Industrial countries consider climate policy detrimental to economic growth

Not many countries have taken to implementing ambitious climate policies, even with all the research knowledge available. The varying beliefs and values of political actors, such as their notions of value priorities and the role of governmental regulation, comprise a significant obstacle for climate policy, as indicated by a doctoral dissertation completed at the University of Helsinki.

The dissertation examines the role of discourse networks in the climate policies of Canada, the United States, Finland, France, Brazil and India. The research data comprises statements by political agents compiled from more than 2,700 articles published in 14 newspapers.

According to the study, scientific knowledge is often politicised, or subjected to general value struggles, in public debate. This applies particularly well to climate science and policy. Debates on climate policy are linked with various notions held by politically active parties on, for example, the relationship between economic and environmental values, the role of the government in relation to markets and the reliability of scientific knowledge.

“For example, in industrial countries climate policy is often considered detrimental to economic growth and harmful to free markets, which results in brushing aside the message of climate scientists,” says Anna Kukkonen from the University of Helsinki.

Role of scientific knowledge should be strengthened

According to Kukkonen’s dissertation, climate change is indeed closely linked with the prevailing economic system, in which economic values and arguments based on these values have strong representation in the public discourse.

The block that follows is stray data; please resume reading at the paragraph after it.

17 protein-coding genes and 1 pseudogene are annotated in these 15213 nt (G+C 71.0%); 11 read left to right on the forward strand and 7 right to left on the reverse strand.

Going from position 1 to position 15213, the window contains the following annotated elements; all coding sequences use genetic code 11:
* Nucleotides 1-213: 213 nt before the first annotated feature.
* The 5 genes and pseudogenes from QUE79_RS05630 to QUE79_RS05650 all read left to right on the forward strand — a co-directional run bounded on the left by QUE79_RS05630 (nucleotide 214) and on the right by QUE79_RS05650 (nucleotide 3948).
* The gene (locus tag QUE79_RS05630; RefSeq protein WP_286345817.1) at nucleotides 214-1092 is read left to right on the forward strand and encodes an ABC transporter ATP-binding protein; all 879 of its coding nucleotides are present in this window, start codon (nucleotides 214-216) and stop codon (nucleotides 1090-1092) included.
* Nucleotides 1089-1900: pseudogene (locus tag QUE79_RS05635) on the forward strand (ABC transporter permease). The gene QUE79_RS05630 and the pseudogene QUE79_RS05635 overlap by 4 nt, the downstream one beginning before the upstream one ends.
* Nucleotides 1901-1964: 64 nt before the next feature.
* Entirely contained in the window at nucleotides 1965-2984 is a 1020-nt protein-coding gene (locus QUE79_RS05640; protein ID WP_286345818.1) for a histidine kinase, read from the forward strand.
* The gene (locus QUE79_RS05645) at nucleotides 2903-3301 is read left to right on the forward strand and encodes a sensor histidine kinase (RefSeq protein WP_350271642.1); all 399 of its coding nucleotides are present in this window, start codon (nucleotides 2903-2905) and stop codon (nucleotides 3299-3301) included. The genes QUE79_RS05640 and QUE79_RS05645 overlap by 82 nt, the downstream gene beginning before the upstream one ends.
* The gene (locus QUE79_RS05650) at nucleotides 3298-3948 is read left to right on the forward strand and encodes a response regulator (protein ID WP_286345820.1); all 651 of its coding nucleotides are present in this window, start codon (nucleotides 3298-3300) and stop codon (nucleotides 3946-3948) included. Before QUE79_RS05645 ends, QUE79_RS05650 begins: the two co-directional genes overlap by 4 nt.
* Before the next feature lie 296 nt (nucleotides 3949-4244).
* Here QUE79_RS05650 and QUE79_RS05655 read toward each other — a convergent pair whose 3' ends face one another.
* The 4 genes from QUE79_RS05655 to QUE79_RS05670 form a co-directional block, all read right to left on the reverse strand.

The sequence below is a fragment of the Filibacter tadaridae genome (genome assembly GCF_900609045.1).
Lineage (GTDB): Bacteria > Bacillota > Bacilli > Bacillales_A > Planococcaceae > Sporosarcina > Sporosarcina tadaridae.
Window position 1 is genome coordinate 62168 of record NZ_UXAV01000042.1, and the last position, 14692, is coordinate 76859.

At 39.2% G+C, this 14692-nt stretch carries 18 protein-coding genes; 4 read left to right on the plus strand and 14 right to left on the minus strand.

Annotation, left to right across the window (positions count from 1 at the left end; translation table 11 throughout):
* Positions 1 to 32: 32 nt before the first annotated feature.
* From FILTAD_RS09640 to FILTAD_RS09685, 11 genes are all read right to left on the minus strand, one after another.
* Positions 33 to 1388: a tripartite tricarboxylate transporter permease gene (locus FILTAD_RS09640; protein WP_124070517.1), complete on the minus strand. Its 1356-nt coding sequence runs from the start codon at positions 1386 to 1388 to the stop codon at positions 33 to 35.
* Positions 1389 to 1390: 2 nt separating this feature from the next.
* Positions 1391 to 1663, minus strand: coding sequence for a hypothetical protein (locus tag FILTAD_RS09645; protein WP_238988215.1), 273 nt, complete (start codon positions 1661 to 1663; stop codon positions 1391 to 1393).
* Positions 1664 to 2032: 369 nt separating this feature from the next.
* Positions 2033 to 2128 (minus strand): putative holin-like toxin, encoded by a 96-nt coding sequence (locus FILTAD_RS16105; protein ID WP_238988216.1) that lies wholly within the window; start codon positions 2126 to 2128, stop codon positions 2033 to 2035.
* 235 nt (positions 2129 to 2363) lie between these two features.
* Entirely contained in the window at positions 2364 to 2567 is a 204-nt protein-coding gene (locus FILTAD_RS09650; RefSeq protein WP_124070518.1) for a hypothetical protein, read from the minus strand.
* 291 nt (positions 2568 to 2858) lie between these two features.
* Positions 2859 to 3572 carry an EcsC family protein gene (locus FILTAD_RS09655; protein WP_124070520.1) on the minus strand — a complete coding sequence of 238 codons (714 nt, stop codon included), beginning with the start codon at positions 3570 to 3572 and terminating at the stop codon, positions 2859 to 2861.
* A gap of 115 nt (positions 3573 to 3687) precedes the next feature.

“However, arguments that invoke the economy are just as value-charged as those founded on nature conservation,” Kukkonen emphasises.

Thus, improving the status of scientific knowledge in political decision-making would be important for conservation and mitigating climate change.

Climate policy tools with potential include emissions trading, a fair carbon tax and renewable energy

According to Kukkonen, the public debate on climate policy must not be trampled under general value struggles. At worst, this may halt the decision-making process on climate policy altogether, as has already happened in many countries.

“Climate scientists agree on the need to rapidly decrease greenhouse gas emissions to slow down climate change.”

The key to this is focusing on promoting those tools of climate policy that take into account the various values and beliefs of political actors.

“Emissions trading, a fair carbon tax and renewable energy are among the climate policy tools that political agents across the spectrum are able to support. Done right, these tools can unify economic and environmental rights,” Kukkonen notes.



Anna Kukkonen, MsSocSc defended her doctoral dissertation on the topic "Discourse Networks and Justifications of Climate Change Policy – News Media Debates in Canada, the United States, Finland, France, Brazil and India” on 24 November 2018.

The dissertation is available in electronic form through the E-thesis service.

Contact details:

Anna Kukkonen

Tel. +358 40 505 4863